CN: References to violent, transphobic, and ableist language. Mentions of the murders of trans people, deadnaming, and negative attitudes on mental illness and mental disability.
Every time Caitlyn Jenner’s name appears in my social media feeds, and every time I hear her name out loud, I sigh. Between tabloid rumors about de-transitioning (unlikely) and adopting a baby, new interviews in the media in which she says she wants to be Ted Cruz’ “trans ambassador,” and her ongoing TV show “I am Cait,” it’s hard not to see her come up frequently. Family members and co-workers ask me about her. Other trans people rant about her. It’s impossible to get away.
But the reason I sigh isn’t only because of anything Jenner says herself. Sure, she’s a pretty bad representative of the trans community, since her enormous economic privilege makes her immune to many of the daily struggles trans people deal with every day. She says harmful things I disagree with on a regular basis. I was worried when she was coming out that Jenner would be seen by many as the public face of the transgender community, and this has unfortunately turned out to be largely true. But I am also sighing because of the responses. So many people’s responses are, frankly, terrible.
Every time Jenner says something awful people respond. Mostly I see these responses on Facebook and Twitter, though occasionally I hear them in person too. People rightly get frustrated and angry when she says she likes the political positions of Republican politicians. But much of the time the responses don’t address the problems with her comments – they attack her in ways that are transphobic, violent, or ableist.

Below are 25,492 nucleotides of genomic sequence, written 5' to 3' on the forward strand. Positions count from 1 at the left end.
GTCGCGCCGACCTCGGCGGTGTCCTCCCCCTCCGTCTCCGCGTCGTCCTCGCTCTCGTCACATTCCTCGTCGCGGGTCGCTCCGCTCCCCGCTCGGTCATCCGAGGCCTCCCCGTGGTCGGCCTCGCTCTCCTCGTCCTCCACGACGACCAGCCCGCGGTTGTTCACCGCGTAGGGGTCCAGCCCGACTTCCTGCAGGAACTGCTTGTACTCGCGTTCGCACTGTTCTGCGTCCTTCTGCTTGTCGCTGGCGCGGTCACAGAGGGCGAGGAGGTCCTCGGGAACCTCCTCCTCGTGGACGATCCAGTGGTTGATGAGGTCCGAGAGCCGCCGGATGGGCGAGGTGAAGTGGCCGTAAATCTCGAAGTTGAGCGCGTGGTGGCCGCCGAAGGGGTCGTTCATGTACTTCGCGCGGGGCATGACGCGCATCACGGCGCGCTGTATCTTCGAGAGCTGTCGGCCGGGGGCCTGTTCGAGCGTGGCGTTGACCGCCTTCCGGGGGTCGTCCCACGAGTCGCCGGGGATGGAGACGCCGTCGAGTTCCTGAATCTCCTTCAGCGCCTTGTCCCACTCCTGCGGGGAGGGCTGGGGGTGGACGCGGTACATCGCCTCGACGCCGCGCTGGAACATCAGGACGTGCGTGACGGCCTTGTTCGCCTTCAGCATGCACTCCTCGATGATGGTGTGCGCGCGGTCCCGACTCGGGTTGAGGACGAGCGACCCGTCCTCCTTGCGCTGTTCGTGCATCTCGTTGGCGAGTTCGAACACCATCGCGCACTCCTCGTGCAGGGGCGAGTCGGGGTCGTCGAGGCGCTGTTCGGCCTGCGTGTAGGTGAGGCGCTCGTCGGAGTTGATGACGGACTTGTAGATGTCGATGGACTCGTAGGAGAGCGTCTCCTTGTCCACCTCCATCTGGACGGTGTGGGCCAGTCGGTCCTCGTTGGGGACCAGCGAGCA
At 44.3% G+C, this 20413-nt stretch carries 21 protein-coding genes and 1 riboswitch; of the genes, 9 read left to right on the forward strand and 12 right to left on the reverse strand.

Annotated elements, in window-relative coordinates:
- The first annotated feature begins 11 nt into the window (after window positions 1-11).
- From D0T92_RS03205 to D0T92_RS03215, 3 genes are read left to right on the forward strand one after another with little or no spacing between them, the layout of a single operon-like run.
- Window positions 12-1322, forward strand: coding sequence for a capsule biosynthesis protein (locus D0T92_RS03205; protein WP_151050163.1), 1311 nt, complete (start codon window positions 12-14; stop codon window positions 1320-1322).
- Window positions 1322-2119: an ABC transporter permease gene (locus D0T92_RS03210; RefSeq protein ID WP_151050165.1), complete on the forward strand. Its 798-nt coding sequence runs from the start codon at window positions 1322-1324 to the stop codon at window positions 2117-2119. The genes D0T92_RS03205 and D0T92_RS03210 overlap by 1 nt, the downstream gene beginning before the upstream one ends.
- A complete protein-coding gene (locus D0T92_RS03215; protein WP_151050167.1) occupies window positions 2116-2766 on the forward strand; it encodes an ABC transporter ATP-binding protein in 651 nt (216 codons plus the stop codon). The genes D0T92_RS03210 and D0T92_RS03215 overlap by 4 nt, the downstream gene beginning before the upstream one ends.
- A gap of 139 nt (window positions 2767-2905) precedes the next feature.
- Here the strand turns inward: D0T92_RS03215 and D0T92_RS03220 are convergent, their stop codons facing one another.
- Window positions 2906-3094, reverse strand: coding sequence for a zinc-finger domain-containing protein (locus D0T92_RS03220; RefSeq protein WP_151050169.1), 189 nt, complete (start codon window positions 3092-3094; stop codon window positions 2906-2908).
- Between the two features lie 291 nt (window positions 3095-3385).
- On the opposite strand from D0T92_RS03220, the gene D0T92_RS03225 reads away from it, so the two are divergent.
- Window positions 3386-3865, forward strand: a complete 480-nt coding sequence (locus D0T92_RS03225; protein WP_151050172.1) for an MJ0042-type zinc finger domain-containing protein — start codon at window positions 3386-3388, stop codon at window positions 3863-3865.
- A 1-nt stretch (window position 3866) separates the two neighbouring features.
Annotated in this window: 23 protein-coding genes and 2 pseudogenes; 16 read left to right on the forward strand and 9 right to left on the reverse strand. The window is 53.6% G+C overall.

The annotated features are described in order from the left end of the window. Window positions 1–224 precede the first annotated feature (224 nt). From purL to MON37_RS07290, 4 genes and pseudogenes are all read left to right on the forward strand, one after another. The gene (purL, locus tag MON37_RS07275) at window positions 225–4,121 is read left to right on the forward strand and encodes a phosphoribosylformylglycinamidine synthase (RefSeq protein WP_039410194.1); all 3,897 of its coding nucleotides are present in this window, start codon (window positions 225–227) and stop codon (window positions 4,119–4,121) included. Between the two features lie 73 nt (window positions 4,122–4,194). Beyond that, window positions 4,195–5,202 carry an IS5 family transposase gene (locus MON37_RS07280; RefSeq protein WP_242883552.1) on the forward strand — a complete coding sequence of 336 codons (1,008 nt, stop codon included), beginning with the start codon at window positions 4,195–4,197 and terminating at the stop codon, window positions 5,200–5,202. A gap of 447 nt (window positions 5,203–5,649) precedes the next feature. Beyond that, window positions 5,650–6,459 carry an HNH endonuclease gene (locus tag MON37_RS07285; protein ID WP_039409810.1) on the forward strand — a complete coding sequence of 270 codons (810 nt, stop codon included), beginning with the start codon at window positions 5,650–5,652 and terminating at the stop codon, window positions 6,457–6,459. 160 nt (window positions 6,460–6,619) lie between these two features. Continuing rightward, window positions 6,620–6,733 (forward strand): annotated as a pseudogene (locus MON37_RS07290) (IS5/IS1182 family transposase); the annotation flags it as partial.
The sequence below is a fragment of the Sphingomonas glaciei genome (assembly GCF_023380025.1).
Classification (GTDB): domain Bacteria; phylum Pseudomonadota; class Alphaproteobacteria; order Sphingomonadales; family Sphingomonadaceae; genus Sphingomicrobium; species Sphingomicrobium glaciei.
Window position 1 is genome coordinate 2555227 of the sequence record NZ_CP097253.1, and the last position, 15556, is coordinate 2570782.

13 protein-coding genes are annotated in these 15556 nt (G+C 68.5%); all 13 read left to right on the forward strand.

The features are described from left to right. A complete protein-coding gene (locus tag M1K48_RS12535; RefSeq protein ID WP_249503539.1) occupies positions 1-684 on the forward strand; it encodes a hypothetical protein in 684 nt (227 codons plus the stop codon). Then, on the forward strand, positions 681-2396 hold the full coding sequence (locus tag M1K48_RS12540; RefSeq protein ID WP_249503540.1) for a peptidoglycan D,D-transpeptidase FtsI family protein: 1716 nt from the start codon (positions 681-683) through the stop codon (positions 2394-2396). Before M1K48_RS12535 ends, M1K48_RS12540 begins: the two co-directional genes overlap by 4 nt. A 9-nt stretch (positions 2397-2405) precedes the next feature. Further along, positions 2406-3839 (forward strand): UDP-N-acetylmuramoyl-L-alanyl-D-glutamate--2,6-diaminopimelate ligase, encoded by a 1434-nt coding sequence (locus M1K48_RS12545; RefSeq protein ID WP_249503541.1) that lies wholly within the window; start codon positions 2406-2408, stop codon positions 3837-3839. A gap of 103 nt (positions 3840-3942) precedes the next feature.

To start from the simplest part: It is simply not okay to missgender someone, no matter how vile their views may be. Yet I often see comments from people who disagree with Jenner using her deadname and calling her “he” when writing about their disagreement. This simply isn’t okay – it’s not okay to missgender Jenner, me, or any other trans person or cis person or genderqueer person you disagree with. It’s not okay to call Ann Coulter a man either, by the way. You use the correct pronouns and names for people, no matter what.
It’s worth asking why on this – why should someone with vile opinions be respected like that? It’s an issue of splash damage. In fact, this will be true of all of my criticisms of how people talk about Jenner – it’s not because of the damage done to her when horrible things are said about her online. I’m not really that worried about Caitlyn Jenner’s feelings. It’s because calling her by her deadname normalizes the idea that there are circumstances in which that’s an okay thing to do. Doing it to Jenner makes it easier for people to do it to someone like me with far less power, or someone like my black trans women friends, who have even less power in the world than I do. It gives legitimacy to the idea that our identities are dependent upon living up to some standard of behavior, and it’s simply not true. Our identities are legitimate, no matter what.